I was recently posed the following question by a Cycle Touring Club (CTC) member:
“I was cycling through temporary traffic lights. It was a long stretch, and although the light was green when I set off, a stream of cars came the other way before I was through. What would be the legal position if I had been hit by one of the oncoming vehicles?”
Had the cyclist been hit by one of the oncoming vehicles, there would have been two potential defendants: the motorist and the highway authority.
I would anticipate problems in pursuing a cycling accident claim against the highway authority as there is typically a presumption in law that existing traffic lights are working correctly.
Whilst the highway authority might be criticised for the phasing, it is difficult to show that traffic lights have been set incorrectly unless there is strong technical or anecdotal evidence to the contrary. In my view, it would be easier to establish liability on the part of the motorist.
The motorist could be criticised for failing to keep a proper look out for oncoming traffic, particularly cyclists. Rule 211 of the Highway Code states: “It is often difficult to see motorcyclists and cyclists, especially when they are coming up from behind, coming out of junctions, at roundabouts, overtaking you or filtering through traffic. Always look out for them before you emerge from a junction; they could be approaching faster than you think.”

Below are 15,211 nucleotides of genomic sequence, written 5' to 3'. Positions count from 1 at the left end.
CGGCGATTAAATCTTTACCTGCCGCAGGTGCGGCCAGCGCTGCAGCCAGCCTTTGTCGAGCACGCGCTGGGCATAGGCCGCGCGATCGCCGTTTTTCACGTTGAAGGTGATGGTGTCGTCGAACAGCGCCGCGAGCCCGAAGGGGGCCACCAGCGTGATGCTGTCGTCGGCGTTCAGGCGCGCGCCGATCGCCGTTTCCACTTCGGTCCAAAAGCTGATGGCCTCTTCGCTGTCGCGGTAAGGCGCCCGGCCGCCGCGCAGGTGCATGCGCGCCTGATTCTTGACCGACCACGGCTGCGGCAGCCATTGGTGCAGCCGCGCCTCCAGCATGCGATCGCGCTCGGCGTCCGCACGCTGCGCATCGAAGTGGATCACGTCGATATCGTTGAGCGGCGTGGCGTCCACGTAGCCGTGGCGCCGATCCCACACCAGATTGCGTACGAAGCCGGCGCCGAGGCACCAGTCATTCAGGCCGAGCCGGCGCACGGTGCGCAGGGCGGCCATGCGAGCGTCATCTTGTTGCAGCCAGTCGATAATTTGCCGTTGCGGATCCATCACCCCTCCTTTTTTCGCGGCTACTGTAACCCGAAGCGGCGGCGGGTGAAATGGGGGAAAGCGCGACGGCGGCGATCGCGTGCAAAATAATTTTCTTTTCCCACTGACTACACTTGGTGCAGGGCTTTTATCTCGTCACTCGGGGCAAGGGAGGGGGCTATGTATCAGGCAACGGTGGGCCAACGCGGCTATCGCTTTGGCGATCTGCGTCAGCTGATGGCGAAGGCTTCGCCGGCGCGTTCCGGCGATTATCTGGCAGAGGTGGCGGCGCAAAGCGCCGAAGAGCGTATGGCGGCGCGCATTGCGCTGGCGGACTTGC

The fact that the lights might have changed to green when the driver pulled away does not mean that he or she is able to continue if there is oncoming traffic. The motorist ought to stop or slow down and allow the cyclist to pass.
The leading case illustrating the duty of a motorist in this situation is Radburn v. Kemp . In this case, the claimant cyclist came to a large road junction controlled by traffic lights.
He wished to enter a street on the opposite side of the road but the lights were red against him. When the lights changed to green, he pulled away, but by the time he was two-thirds of the way across the junction, the light at the mouth of the street he was aiming for had changed to amber. He was then struck by a vehicle emerging from a street on his left.
Although the defendant motorist claimed the lights were green in his favour, he admitted to not seeing the claimant. At first instance, the court held that the cyclist was 50% to blame for not seeing the car.
Not surprisingly, this was overturned on appeal. The Court of Appeal held that the defendant, for whom the lights had just changed to green, was under a duty to ensure that there were no vehicles on the crossing - which might still be passing across.
In my view, motorists always need to exercise extreme caution at temporary traffic lights, where phasing is often short. If I were instructed by an injured cyclist in this situation, I would be pretty confident of establishing liability in full against the motorist.
Paul Kitson is a keen cyclist and Slater and Gordon’s Principal Lawyer for the CTC, the UK’s national cycling charity.
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